9 Easy Ways Even Night Owls Can Make Mornings Hurt Just a Bit Less
There are two kinds of people: morning people and, well, not-so-morning people. There are those who greet each day with a smile and a burst of energy, and then there’s the rest of us.
Whether you’re a night owl who prefers the depths of midnight or someone who just doesn’t love waking up before 8 a.m., you can learn to love mornings. (Yes, really!) A few simple tweaks to your daily routine will make that alarm suck just a little bit less — even if you never call yourself an official “morning person” convert.
Focus on quality sleep.
Mornings are going to be difficult when you haven’t gotten a restful eight hours. Set yourself up for success by optimizing your space for sleep: keep the room cool and dark, remove any disturbances, switch your devices to night mode and try to fall asleep with a book instead of your phone. Consider a sound machine to help filter outside noise, especially if you live in a city or a particularly lively apartment building. When you’re getting good sleep, you won’t dread the ring of the alarm — you might even look forward to starting a new day!
Don’t reach for your phone right away when you wake up.
Scrolling through work emails, Instagram Stories, and the cacophony of news on Twitter is tempting, but doing so might fill your brain up with clutter and can impact your mood for the rest of the day. Instead, allow yourself to wake up slowly. Cuddle with your pet, your partner, or your kids. If you must listen to the news, turn on NPR.
Reduce the A.M. rush by prepping the night before.
While you may not be dealing with a commute these days, if you do some prep work before you hit the hay, it’ll be smooth sailing the next morning. Set the coffee pot to brew before you wake up so there’s a fresh cup handy, prepare your breakfast or lunch and check off any last household to-dos the night before so you’re not confronted with a sink full of dirty dishes first thing in the morning.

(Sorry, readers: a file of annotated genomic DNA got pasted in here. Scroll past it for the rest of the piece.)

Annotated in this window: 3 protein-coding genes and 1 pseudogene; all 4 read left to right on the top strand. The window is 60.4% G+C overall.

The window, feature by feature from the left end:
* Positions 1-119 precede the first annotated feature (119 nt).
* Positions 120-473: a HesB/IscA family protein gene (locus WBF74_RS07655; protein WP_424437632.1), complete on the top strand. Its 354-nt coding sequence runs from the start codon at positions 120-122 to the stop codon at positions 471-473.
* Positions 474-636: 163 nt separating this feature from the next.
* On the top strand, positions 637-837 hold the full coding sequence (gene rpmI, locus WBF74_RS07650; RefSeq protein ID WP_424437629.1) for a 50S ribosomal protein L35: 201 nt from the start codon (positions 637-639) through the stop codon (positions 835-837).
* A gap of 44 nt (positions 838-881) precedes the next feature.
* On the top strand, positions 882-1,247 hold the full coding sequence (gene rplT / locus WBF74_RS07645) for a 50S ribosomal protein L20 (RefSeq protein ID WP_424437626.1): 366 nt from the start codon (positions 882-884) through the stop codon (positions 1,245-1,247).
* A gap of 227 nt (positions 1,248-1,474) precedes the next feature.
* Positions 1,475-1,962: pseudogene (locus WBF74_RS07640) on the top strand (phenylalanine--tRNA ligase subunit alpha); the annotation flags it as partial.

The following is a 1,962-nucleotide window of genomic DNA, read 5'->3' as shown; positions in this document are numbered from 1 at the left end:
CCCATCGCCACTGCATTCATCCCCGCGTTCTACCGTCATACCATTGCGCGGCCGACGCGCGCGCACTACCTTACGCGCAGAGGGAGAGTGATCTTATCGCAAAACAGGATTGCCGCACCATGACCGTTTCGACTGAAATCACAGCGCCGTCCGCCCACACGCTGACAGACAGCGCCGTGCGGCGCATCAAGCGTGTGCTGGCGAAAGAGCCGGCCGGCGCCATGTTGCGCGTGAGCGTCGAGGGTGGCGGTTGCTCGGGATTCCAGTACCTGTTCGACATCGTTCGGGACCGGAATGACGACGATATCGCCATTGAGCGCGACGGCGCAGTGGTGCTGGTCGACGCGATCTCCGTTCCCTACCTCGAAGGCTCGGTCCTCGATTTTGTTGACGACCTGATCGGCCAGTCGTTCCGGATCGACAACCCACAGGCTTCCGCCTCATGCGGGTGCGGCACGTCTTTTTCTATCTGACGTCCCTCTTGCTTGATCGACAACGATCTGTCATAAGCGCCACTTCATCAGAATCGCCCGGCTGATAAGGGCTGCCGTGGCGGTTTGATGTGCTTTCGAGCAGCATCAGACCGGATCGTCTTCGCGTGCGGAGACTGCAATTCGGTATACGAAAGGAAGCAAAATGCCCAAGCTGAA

Wake up and smell the coffee — or the bergamot!
Sure, the enticing aroma of coffee, tea, or a hearty breakfast wafting from the kitchen can be incentive enough to get you out of bed, but you can also try aromatherapy to put some pep (or peppermint) in your step. If you have an essential oil diffuser, opt for uplifting scents like citrus, mint, bergamot, or ginger to energize your senses. For example, bergamot may promote a positive mood and rosemary may help with pain management.
Give yourself something to look forward to.
Remember when you were a little kid and you had an exciting event at school or a birthday party the next day? You couldn’t wait to go to bed and wake up the next morning. Give yourself an incentive to get up and get moving, whether it’s stopping at your favorite local coffee shop for the fanciest latte they make, reading the paper, meeting a friend for an early morning walk (don’t forget the face masks!), or even a new episode of your favorite podcast.
Yes, it’s tempting to wear sweatpants or pajamas all day, but putting on “real” clothes, styling your hair, and/or putting on makeup can give you a boost and might even make you feel more productive. You don’t need to put on a suit or even wear shoes, but making an effort outside of your go-to comfy clothes can signal to your brain that the day has begun, and create a divide in your brain between “soft” pants and “work” attire.
Embrace those endorphins.
As Elle Woods says, “Endorphins make you happy, and happy people don’t hate the morning! They just don’t!” OK, so I stretched that iconic quote a little, but you know what? She’s not wrong. Working out in the morning, even if it’s a gentle stretching routine or just a short walk around the block to get your blood flowing, can give you a flood of feel-good endorphins to carry you through the day. Plus, if you exercise right away, you don’t have to do it after work when you’re tired and drained.
Create a routine.
Every day in a pandemic feels a bit like “Groundhog Day,” I know, but stay with me here! There are many science-backed benefits to implementing a routine, from lower stress to better sleep. Start off with a consistent wake-up time during the week; you can set something that’s realistic for you, as there’s no need to join the “5 a.m. Club” if you don’t want to! Maybe your routine includes yoga and a shower before your first cup of coffee, or maybe you need your caffeine fix before you can even think of pursuing anything else. Whatever your preferred routine may be, try to stick to it for a week to start and see how much better you feel about the morning.
Get some sun.
Just 15 to 30 minutes of exposure to sunlight, whether it’s through the window, time outside, or via a light therapy lamp, can help your body regulate its circadian rhythms, wake you up, and lead to better sleep at night. A light therapy lamp may be a great option to brighten up darker mornings, especially if you can’t get out of the house first thing.